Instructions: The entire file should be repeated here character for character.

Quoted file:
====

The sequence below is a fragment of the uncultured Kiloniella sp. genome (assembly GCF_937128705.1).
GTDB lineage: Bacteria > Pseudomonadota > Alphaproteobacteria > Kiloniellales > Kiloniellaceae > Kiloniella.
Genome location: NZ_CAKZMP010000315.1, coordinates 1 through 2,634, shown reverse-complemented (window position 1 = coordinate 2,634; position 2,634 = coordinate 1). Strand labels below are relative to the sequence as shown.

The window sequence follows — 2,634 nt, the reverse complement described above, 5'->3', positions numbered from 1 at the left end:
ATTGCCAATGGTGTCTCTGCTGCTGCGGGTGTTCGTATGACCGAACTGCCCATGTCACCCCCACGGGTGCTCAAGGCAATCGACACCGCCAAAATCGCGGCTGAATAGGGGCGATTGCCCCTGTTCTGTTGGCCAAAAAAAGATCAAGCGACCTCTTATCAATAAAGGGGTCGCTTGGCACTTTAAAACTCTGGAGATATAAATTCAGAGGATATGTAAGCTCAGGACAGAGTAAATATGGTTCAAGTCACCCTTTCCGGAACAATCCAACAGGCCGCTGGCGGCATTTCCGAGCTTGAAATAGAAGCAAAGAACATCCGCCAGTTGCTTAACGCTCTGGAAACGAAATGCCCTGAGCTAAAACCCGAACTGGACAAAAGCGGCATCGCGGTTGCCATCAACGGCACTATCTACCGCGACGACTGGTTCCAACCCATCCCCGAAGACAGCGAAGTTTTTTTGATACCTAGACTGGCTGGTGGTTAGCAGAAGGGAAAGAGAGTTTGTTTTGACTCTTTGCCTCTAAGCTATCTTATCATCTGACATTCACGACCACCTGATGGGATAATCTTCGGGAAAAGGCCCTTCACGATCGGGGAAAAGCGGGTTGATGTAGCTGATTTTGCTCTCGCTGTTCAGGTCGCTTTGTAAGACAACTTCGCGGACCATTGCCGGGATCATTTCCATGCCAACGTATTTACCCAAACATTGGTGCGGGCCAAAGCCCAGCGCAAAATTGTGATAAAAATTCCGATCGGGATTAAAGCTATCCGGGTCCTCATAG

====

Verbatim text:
The sequence below is a fragment of the uncultured Kiloniella sp. genome (assembly GCF_937128705.1).
GTDB lineage: Bacteria > Pseudomonadota > Alphaproteobacteria > Kiloniellales > Kiloniellaceae > Kiloniella.
Genome location: NZ_CAKZMP010000315.1, coordinates 1 through 2,634, shown reverse-complemented (window position 1 = coordinate 2,634; position 2,634 = coordinate 1). Strand labels below are relative to the sequence as shown.

The window sequence follows — 2,634 nt, the reverse complement described above, 5'->3', positions numbered from 1 at the left end:
ATTGCCAATGGTGTCTCTGCTGCTGCGGGTGTTCGTATGACCGAACTGCCCATGTCACCCCCACGGGTGCTCAAGGCAATCGACACCGCCAAAATCGCGGCTGAATAGGGGCGATTGCCCCTGTTCTGTTGGCCAAAAAAAGATCAAGCGACCTCTTATCAATAAAGGGGTCGCTTGGCACTTTAAAACTCTGGAGATATAAATTCAGAGGATATGTAAGCTCAGGACAGAGTAAATATGGTTCAAGTCACCCTTTCCGGAACAATCCAACAGGCCGCTGGCGGCATTTCCGAGCTTGAAATAGAAGCAAAGAACATCCGCCAGTTGCTTAACGCTCTGGAAACGAAATGCCCTGAGCTAAAACCCGAACTGGACAAAAGCGGCATCGCGGTTGCCATCAACGGCACTATCTACCGCGACGACTGGTTCCAACCCATCCCCGAAGACAGCGAAGTTTTTTTGATACCTAGACTGGCTGGTGGTTAGCAGAAGGGAAAGAGAGTTTGTTTTGACTCTTTGCCTCTAAGCTATCTTATCATCTGACATTCACGACCACCTGATGGGATAATCTTCGGGAAAAGGCCCTTCACGATCGGGGAAAAGCGGGTTGATGTAGCTGATTTTGCTCTCGCTGTTCAGGTCGCTTTGTAAGACAACTTCGCGGACCATTGCCGGGATCATTTCCATGCCAACGTATTTACCCAAACATTGGTGCGGGCCAAAGCCCAGCGCAAAATTGTGATAAAAATTCCGATCGGGATTAAAGCTATCCGGGTCCTCATAG